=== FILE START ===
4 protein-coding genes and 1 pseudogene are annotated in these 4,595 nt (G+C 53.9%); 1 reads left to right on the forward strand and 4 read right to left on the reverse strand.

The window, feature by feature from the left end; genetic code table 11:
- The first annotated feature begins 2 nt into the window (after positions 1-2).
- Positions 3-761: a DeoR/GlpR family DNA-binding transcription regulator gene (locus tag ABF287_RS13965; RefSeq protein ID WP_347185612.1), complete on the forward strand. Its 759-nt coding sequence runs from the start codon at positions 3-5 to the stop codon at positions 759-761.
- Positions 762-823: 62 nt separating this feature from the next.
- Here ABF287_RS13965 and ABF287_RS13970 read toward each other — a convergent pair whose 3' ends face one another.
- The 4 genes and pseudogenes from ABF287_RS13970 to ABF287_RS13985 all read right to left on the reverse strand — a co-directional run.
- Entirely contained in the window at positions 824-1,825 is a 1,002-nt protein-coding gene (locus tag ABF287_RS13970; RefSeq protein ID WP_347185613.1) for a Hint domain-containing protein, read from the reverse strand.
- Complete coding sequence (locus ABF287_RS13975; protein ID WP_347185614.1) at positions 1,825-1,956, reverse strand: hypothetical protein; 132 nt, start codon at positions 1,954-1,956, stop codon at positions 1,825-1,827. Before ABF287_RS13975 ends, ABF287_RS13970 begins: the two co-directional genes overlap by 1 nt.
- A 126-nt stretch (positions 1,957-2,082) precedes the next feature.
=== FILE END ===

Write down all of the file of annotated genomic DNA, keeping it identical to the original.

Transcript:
4 protein-coding genes and 1 pseudogene are annotated in these 4,595 nt (G+C 53.9%); 1 reads left to right on the forward strand and 4 read right to left on the reverse strand.

The window, feature by feature from the left end; genetic code table 11:
- The first annotated feature begins 2 nt into the window (after positions 1-2).
- Positions 3-761: a DeoR/GlpR family DNA-binding transcription regulator gene (locus tag ABF287_RS13965; RefSeq protein ID WP_347185612.1), complete on the forward strand. Its 759-nt coding sequence runs from the start codon at positions 3-5 to the stop codon at positions 759-761.
- Positions 762-823: 62 nt separating this feature from the next.
- Here ABF287_RS13965 and ABF287_RS13970 read toward each other — a convergent pair whose 3' ends face one another.
- The 4 genes and pseudogenes from ABF287_RS13970 to ABF287_RS13985 all read right to left on the reverse strand — a co-directional run.
- Entirely contained in the window at positions 824-1,825 is a 1,002-nt protein-coding gene (locus tag ABF287_RS13970; RefSeq protein ID WP_347185613.1) for a Hint domain-containing protein, read from the reverse strand.
- Complete coding sequence (locus ABF287_RS13975; protein ID WP_347185614.1) at positions 1,825-1,956, reverse strand: hypothetical protein; 132 nt, start codon at positions 1,954-1,956, stop codon at positions 1,825-1,827. Before ABF287_RS13975 ends, ABF287_RS13970 begins: the two co-directional genes overlap by 1 nt.
- A 126-nt stretch (positions 1,957-2,082) precedes the next feature.